Fri. Dec 3rd, 2021


JD Wetherspoon has warned against a shortage of older customers returning to its pubs with sales of beverages such as traditional beer and stouts down by almost a third compared to 2019.

The bar group said on Wednesday that sales in the 15 weeks to November 7 were 8.9 percent lower compared to the record turnover it achieved in the same period in 2019. It did not give a comparison with 2020 sales in its trade update.

Wetherspoons noted that the demand for beverages generally preferred by the older demographics has suffered. Stout sales fell 20 percent from 2019 levels and traditional beer fell about 30 percent.

Tim Martin, Wetherspoons’ longtime founder and chairman, said a “substantial part” of the company’s trade comes from more senior drinkers thanks to its policy of not playing music or watching sports.

“Some customers were understandably cautious. “Improvement in trade will therefore depend to some extent on the prospects for the Covid-19 virus,” he said.

Breakfast revenue was also hit by the number of people still working at home, with coffee sales down 30 per cent on 2019.

Shares in the bar group fell more than 3 per cent in early London trading on Wednesday.

Analysts at Shore Capital have questioned whether consumers can switch to more expensive pubs due to a build-up of savings during restrictions and a desire to treat themselves.

Wetherspoons, founded in 1979 by Martin and until its first ever loss before tax during the pandemic, is known for its cheap pints and food.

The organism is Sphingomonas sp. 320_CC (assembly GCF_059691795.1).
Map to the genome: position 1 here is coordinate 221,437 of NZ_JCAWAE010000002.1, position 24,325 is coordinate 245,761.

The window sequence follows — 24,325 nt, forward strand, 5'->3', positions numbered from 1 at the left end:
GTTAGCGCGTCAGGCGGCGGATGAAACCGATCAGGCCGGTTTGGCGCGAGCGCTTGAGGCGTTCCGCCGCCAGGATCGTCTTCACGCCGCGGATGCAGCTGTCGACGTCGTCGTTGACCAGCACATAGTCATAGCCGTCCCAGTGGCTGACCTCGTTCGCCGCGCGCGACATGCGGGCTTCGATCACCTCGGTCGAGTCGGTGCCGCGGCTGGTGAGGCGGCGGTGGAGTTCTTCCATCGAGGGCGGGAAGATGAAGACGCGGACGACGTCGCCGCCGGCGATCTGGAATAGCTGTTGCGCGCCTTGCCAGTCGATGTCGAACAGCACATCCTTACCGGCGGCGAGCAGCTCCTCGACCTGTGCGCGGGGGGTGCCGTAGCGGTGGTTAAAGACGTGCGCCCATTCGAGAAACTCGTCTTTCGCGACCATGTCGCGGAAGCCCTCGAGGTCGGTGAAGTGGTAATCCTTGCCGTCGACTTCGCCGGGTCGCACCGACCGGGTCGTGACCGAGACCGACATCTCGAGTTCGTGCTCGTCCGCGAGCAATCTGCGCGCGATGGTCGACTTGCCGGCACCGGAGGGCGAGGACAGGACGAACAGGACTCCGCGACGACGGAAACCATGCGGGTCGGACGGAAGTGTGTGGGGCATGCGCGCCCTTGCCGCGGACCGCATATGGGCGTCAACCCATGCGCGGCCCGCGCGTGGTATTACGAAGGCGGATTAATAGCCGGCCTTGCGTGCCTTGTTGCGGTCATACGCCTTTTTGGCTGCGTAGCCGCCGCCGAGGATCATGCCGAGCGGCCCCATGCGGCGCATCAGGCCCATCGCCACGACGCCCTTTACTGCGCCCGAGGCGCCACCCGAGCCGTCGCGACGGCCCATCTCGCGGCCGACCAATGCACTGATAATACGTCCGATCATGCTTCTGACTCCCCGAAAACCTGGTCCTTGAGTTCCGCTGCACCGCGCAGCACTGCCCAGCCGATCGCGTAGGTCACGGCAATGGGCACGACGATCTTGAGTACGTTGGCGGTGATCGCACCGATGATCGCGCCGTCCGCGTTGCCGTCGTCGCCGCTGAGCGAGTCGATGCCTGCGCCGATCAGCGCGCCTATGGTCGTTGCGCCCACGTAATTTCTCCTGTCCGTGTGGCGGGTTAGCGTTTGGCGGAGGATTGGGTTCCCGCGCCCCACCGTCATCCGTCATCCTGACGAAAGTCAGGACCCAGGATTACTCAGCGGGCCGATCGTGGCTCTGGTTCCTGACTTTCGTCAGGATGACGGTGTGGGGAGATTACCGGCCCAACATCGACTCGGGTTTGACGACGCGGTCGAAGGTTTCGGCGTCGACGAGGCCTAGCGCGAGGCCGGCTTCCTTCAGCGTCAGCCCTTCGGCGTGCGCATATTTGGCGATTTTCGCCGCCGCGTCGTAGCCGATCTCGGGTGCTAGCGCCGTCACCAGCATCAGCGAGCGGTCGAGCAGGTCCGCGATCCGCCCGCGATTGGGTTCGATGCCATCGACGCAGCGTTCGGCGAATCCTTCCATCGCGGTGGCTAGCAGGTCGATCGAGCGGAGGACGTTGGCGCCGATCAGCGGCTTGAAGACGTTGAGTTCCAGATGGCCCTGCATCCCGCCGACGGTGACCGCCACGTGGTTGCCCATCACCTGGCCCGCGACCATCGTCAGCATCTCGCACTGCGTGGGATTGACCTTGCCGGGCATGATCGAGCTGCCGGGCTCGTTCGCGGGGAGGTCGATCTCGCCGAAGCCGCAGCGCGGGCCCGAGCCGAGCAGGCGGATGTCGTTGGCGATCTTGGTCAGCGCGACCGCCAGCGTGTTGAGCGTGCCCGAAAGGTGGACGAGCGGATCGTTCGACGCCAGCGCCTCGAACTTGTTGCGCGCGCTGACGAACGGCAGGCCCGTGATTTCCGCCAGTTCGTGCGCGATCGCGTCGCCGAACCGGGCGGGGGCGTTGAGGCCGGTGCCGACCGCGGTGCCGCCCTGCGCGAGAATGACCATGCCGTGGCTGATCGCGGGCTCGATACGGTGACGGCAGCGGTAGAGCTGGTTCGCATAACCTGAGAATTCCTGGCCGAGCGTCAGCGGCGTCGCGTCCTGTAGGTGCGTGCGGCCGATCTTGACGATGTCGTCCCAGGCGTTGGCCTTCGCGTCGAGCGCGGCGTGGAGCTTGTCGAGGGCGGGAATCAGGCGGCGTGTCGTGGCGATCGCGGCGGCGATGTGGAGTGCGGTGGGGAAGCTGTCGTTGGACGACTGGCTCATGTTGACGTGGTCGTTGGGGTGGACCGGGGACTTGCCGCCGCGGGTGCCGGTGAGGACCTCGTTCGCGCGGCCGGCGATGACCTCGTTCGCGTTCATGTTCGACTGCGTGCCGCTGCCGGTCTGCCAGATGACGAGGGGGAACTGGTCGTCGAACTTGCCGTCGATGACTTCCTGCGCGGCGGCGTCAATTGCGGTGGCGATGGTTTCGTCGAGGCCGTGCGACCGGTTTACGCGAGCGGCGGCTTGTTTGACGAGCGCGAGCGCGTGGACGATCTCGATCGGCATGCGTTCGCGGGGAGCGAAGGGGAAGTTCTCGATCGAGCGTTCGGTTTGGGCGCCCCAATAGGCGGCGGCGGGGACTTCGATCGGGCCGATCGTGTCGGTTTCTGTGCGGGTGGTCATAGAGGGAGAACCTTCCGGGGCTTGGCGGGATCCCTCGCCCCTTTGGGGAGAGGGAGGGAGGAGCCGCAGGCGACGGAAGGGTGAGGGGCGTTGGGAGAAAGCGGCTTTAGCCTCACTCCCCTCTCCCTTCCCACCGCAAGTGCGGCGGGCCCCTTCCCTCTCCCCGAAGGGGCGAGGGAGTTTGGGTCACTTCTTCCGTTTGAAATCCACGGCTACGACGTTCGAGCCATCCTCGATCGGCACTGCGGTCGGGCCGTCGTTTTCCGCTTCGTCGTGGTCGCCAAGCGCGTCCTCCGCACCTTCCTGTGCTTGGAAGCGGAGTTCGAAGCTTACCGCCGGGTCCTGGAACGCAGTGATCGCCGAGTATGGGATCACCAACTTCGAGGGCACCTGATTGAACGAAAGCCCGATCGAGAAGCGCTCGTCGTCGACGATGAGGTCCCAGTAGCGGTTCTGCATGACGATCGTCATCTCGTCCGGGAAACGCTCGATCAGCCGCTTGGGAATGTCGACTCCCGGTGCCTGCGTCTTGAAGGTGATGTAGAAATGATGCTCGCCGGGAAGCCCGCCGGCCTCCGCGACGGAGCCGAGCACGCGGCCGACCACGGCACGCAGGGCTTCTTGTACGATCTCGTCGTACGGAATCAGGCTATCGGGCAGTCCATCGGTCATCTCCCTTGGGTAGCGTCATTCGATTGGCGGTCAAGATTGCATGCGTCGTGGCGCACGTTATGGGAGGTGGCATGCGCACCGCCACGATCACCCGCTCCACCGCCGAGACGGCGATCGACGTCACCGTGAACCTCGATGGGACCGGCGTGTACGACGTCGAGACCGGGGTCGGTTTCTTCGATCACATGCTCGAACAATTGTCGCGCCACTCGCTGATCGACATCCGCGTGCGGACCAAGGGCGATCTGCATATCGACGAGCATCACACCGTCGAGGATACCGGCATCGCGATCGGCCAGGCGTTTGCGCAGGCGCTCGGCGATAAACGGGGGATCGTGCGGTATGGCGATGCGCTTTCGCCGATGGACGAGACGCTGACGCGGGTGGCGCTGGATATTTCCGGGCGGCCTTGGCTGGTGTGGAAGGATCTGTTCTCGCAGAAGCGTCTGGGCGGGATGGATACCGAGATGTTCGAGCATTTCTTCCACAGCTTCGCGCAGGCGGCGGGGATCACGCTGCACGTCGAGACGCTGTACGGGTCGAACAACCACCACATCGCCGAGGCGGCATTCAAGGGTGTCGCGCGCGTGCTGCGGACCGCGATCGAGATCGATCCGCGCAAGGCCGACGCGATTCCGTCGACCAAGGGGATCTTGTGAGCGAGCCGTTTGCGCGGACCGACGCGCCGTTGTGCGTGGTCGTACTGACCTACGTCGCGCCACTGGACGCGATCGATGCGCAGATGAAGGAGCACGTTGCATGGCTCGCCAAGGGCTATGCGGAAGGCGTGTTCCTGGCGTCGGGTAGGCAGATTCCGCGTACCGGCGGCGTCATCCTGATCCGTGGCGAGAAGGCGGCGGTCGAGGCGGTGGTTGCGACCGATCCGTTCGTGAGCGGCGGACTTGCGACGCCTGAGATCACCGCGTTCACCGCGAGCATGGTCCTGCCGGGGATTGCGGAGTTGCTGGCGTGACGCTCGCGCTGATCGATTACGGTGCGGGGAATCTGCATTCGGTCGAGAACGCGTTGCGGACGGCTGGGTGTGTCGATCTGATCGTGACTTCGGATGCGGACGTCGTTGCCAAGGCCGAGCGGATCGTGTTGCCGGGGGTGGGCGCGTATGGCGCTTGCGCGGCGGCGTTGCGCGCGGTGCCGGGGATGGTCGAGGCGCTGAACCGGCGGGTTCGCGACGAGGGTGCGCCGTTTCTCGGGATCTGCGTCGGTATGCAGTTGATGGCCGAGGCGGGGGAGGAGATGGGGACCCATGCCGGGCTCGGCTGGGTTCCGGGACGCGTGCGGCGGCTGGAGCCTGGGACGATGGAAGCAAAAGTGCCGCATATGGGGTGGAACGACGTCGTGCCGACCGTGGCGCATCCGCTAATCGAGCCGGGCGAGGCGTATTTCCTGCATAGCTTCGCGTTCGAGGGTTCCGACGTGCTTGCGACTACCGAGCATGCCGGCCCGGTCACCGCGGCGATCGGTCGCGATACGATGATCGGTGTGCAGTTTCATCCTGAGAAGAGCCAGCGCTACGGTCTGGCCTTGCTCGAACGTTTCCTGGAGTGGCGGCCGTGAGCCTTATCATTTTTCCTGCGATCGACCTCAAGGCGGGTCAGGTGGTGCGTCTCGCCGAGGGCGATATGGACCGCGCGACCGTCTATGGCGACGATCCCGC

Despite the lack of a share of its traditional customer base, overall sales improved against the 17.8 percent drop in sales in the last 10 weeks of the previous financial year, when pubs reopened inside, but restrictions such as social distance and table service applied.

The group noted that younger customers maintained a strong demand for spirits, with vodka rising 17 per cent and rum rising 26 per cent in the 15 weeks to 7 November. Sales of cocktails increased by 45 percent.

Wetherspoons also benefited from the surge in domestic holidays over the summer with sales at its hotels rising 11.5 per cent. But, in line with other restaurant and bar companies, Wetherspoons said trade in London still lags far behind that in other regions. Sales rose by 9 per cent in Liverpool and 11 per cent in Newcastle, but fell in London by 17.4 per cent compared to 2019.

In recent weeks, Wetherspoons has reduced the price of some of its beer to 99p per pint and on meals such as fish and chips to £ 3.99 until the end of February in an effort to boost sales.

After a state tax break, the hospitality industry does not have to return until March next year to pay VAT at the full rate.

Douglas Jack, an analyst at Peel Hunt, said the price reductions would help turnover, but the benefit would likely be “offset by lower margins”.



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